[34] My Links Will Outlive You

If you are like me, from time to time your papers include links to online references.

Because the internet changes so often, by the time readers follow those links, who knows if the cited content will still be there.

This blogpost shares a simple way to ensure your links live “forever.”  I got the idea from a recent New Yorker article [.html].

Content Rot
It is estimated that about 20%-30% of links referenced in papers are already dead and, like you and me, the remaining links aren’t getting any younger. [1]

I asked a research assistant to follow links in papers published in April of 2005 and April 2010 across four journals, to get a sense of what happens to links 5 and 10 years out. [2]

Figure1

Perusing results I noticed that:

  • Links still alive tend to involve individual newspaper articles (these will die when that newspaper shuts down) and .pdf articles hosted in university servers (these will die when faculty move on to other institutions).
  • Links to pages whose information has changed involved things like websites with financial information for 2009 (now reporting 2014 data), or working papers now replaced with updated or published versions.
  • Dead links tended to involve websites by faculty and students now at different institutions, and now-defunct online organizations.

If you intend to give future readers access to the information you are accessing today, providing links seems like a terrible way to do that.

Solution
Making links “permanent” is actually easy. It involves saving the referenced material on WebArchive.org, a repository that saves individual internet pages “forever.”

Here is an example. The Cincinnati Post was a newspaper that started in 1881 and shut down in 2007. The newspaper had a website (www.cincypost.com). If you visit it today, your browser will show this:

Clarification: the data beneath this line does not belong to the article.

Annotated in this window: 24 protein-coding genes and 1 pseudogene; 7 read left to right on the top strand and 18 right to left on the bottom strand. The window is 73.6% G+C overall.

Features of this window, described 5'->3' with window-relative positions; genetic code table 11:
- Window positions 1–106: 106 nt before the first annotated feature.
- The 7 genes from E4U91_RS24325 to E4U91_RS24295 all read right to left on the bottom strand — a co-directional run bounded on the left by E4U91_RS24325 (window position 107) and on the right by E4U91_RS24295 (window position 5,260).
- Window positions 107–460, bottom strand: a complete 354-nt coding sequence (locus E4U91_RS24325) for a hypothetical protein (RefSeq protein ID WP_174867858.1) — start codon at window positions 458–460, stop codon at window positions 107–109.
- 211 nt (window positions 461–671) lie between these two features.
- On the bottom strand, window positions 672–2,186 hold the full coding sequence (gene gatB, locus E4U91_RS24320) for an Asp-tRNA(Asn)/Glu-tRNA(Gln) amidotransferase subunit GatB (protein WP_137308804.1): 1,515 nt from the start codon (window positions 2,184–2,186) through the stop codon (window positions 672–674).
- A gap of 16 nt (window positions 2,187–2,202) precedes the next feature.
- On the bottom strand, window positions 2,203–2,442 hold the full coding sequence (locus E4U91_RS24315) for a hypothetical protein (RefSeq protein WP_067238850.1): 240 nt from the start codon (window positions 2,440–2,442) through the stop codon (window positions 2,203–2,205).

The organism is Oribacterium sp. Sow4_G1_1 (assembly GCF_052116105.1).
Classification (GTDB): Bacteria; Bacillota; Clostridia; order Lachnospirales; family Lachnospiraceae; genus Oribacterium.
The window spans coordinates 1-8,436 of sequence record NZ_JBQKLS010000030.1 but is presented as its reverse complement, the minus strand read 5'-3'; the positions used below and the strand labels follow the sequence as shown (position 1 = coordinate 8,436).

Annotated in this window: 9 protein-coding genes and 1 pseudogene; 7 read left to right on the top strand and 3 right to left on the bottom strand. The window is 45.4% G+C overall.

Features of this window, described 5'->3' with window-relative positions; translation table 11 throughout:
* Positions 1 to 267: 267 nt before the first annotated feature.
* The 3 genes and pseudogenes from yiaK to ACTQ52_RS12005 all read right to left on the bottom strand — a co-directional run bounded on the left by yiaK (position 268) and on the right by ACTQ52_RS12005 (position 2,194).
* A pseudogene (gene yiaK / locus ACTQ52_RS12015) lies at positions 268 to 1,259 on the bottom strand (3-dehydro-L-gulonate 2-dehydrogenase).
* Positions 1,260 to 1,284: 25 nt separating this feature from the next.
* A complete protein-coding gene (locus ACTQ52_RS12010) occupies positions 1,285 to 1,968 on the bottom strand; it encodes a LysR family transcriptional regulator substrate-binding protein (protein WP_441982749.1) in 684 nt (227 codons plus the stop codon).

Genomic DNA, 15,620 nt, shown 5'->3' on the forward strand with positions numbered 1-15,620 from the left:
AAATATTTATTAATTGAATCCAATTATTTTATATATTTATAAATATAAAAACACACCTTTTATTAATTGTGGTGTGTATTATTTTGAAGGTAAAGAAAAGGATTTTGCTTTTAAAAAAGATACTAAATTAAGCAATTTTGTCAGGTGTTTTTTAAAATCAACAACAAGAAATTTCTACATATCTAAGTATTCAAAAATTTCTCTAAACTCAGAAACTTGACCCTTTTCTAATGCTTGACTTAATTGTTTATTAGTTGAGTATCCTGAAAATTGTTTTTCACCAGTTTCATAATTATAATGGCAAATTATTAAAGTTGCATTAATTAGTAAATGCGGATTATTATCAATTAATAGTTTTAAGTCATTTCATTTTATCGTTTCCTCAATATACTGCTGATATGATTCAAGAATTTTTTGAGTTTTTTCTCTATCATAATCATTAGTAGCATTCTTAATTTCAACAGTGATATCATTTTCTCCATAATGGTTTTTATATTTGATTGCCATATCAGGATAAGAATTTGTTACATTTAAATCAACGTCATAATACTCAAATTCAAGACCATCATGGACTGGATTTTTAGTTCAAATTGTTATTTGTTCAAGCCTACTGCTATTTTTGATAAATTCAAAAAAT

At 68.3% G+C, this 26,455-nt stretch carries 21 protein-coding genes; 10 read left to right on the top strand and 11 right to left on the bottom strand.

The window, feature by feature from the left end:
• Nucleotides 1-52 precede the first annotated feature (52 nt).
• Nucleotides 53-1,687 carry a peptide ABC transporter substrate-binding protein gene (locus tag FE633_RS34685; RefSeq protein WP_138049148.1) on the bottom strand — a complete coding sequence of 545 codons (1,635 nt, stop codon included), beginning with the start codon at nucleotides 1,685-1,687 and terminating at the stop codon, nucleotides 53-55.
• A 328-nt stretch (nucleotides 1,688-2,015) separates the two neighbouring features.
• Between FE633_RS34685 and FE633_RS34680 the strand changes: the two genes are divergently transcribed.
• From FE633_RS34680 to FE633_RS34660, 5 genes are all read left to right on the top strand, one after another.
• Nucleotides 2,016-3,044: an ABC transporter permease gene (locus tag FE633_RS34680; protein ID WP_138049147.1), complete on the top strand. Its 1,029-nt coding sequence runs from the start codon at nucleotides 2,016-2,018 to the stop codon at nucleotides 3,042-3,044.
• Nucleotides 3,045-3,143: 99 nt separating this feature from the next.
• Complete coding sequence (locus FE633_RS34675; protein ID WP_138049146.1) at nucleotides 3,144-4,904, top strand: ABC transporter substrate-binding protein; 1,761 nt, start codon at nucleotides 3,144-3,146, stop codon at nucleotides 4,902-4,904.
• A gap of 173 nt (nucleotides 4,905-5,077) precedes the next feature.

dead

The browser will show the same result if we follow any link to any story ever published by that newspaper.

Using the WebArchive, however, we can still read the subset of stories that were archived, for example, this October 2007 story on a fundraising event by then president George W. Bush (.html)

How to make your links “permanent”
1) Go to http://archive.org/web
2) Enter the URL of interest into the “Save Page Now” box

webarchive image

Copy paste the resulting permanent link onto your paper

Example
Imagine writing an academic article in which you want to cite, say, Colada[33] “The Effect Size Does not Exist”. The URL is http://datacolada.org/2015/02/09/33-the-effect-size-does-not-exist/

You could include that link in your paper, but eventually DataColada will die, and so will the content you are linking to. Someone reading your peer-reviewed Colada takedown in ninety years will have no way of knowing what you were talking about. But, if you copy-paste that URL into the WebArchive, you will save the post, and get a permanent link like this:

http://web.archive.org/web/20150221162234/http://datacolada.org/2015/02/09/33-the-effect-size-does-not-exist/

Done. Your readers can read Colada[33] long after DataColada.org is 6-feet-under.

PS: Note that WebArchive links include the original link. Were the original material to outlive WebArchive, readers could still see it. Archiving is a weakly dominating strategy.

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  1. See “Related Work” section in this PlosONE article [.html] []
  2. I chose journals I read: The Journal of Consumer Research, Psychological Science, Management Science and The American Economic Review. Actually, I no longer read JCR articles, but that’s not 100% relevant. []